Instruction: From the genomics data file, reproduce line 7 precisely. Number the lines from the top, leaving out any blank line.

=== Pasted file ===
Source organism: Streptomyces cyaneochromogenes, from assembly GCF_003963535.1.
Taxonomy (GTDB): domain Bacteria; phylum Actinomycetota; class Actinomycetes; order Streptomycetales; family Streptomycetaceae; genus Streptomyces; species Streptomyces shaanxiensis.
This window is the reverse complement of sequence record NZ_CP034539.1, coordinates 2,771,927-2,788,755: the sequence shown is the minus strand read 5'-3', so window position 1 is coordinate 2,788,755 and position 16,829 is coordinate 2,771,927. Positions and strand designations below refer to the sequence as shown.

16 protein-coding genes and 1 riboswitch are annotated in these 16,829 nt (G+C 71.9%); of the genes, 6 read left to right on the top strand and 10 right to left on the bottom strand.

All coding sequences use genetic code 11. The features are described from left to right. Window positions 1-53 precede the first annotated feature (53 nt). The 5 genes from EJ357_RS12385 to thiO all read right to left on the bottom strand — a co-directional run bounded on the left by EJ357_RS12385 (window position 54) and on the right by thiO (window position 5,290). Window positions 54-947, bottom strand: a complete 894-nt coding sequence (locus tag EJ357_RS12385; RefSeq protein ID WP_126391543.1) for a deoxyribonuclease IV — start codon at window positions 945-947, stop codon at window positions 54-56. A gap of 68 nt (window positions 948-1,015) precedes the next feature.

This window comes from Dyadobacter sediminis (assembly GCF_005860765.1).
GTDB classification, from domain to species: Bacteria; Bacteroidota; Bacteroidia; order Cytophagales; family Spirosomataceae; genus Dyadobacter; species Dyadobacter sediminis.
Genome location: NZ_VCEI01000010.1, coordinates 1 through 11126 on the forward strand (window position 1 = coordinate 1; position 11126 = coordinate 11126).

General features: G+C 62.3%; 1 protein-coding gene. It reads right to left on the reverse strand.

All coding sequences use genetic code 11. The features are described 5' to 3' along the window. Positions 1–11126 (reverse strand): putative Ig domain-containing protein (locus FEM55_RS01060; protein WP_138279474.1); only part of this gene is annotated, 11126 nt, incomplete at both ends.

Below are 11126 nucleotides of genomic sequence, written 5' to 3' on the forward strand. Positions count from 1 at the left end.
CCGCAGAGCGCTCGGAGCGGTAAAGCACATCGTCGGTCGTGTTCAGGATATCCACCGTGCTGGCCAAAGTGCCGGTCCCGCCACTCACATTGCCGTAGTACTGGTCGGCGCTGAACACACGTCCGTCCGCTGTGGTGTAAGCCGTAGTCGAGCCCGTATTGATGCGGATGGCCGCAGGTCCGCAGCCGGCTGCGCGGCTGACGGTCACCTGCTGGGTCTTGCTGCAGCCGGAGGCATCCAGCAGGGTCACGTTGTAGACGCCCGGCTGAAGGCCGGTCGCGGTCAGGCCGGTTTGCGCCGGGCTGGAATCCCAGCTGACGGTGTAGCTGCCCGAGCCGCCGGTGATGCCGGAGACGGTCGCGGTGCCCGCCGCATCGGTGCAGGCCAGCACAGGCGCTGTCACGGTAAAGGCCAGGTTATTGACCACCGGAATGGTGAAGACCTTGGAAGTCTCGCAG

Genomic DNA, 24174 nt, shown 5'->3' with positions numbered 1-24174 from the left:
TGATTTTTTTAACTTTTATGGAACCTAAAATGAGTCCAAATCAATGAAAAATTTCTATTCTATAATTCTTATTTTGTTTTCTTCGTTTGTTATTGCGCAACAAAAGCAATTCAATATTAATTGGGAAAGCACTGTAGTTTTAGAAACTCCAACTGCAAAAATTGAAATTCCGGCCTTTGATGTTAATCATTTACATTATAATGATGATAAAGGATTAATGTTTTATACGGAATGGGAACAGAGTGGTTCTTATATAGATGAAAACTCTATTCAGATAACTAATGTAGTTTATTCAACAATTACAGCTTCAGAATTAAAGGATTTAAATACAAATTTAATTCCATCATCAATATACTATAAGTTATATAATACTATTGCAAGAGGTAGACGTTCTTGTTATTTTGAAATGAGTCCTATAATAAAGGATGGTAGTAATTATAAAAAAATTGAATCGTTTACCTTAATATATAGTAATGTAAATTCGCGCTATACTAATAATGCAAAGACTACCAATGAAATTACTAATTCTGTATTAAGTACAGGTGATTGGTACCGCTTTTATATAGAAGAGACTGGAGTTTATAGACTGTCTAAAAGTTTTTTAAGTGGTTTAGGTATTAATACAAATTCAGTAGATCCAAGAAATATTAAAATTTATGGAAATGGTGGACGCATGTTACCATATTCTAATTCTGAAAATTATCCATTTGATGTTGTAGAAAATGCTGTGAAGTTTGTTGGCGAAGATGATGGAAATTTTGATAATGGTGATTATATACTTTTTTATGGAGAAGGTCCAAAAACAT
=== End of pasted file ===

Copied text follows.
GTDB classification, from domain to species: Bacteria; Bacteroidota; Bacteroidia; order Cytophagales; family Spirosomataceae; genus Dyadobacter; species Dyadobacter sediminis.